Filipinos among World’s Top Smokers

Despite many laws that restrict smoking, Filipino smoking men are among the top smokers in the world being on the ninth place following India and China among others, American Cancer Society and World Lung Foundation found on Tuesday.

The 2008 findings were found by the Department of Health as it sought to emphasize the urgency of the passage of the sin tax bill.

Other countries with top male smokers forward of the Philippines are Indonesia, the Russian Federation, USA, Japan, Bangladesh, and Pakistan.

Smoking Black Woman

Woman holding a cigarette

Male smokers from China occupied the top place with 311,203,202, next is India with 229,392,725; Indonesia – 53,392,709; the Russian Federation – 32,827,525; USA – 32,474,518; Bangladesh – 21,453,341; Pakistan – 17,723, 216; and the Philippines on 9th place with 17,634,512.

Meantime, the rate of female Filipino smokers rose from the 26th spot in 2006 to 16th place in 2008.

American female smokers’ rate is the highest with 23,671,860; China is on the second place – 13,532,810; India – on the third one with 11,908,517; the Russian Federation – on the fourth place with 10,189,820 and the Philippines on the fifth with 3,848,908.

The Philippines’ global adult tobacco research in 2009 found that adults, who currently smoke cigarettes, 15 years and above achieved 17.3 million with 14.6 million male smokers and 2.8 million female smokers.

Meantime, 1 in 5 young people at the age of 13 to 15 years are current smokers.

The Department of Health revealed that 23.9 million Filipinos are the victims of daily passive smoking with 66.7 % of workers exposed to passive smoke in worksites and 75.7 % of workers are exposed to passive smoke where anti-smoking policy is not introduced.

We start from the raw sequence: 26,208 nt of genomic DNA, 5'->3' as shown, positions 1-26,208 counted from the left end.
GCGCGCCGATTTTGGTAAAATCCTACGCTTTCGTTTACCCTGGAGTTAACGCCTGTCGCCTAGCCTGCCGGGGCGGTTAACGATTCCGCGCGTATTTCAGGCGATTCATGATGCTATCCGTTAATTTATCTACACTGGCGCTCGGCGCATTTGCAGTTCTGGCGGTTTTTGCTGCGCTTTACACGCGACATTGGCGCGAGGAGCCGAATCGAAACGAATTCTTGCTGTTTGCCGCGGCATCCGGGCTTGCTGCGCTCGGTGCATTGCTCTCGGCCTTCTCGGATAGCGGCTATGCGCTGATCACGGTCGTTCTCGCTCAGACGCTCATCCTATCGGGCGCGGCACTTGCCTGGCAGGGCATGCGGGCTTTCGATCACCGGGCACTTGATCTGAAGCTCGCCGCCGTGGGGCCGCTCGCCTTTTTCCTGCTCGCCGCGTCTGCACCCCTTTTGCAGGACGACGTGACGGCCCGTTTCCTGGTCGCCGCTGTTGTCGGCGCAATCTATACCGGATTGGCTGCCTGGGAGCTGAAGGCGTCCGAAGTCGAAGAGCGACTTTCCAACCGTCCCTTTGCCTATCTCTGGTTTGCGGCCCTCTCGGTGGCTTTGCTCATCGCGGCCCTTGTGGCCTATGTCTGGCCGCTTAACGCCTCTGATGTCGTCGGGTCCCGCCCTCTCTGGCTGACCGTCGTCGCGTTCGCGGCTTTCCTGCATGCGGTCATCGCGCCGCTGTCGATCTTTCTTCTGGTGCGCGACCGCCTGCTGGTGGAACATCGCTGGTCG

Besides, public transportation is one more place where Filipinos are also exposed to secondhand smoking.

It is said in the 2008 Tobacco and Poverty study of the WHO that the average Filipino household income nearly P5,100 monthly spends about 2.6 % of the household revenue on tobacco, which is more than they spend on education and health which is 1.6 % and health at 1.3 5 correspondingly.

The WHO holds by an opinion that tobacco excise tax has to be at least 70 % of the tobacco retail costs.

Non-government organization Health Justice suggests removing price classification freeze and a unitary system of taxation imposed on all tobacco products. It as well offers a high tax rate of at least P30 per box and a taxation rate that is pegged to inflation.

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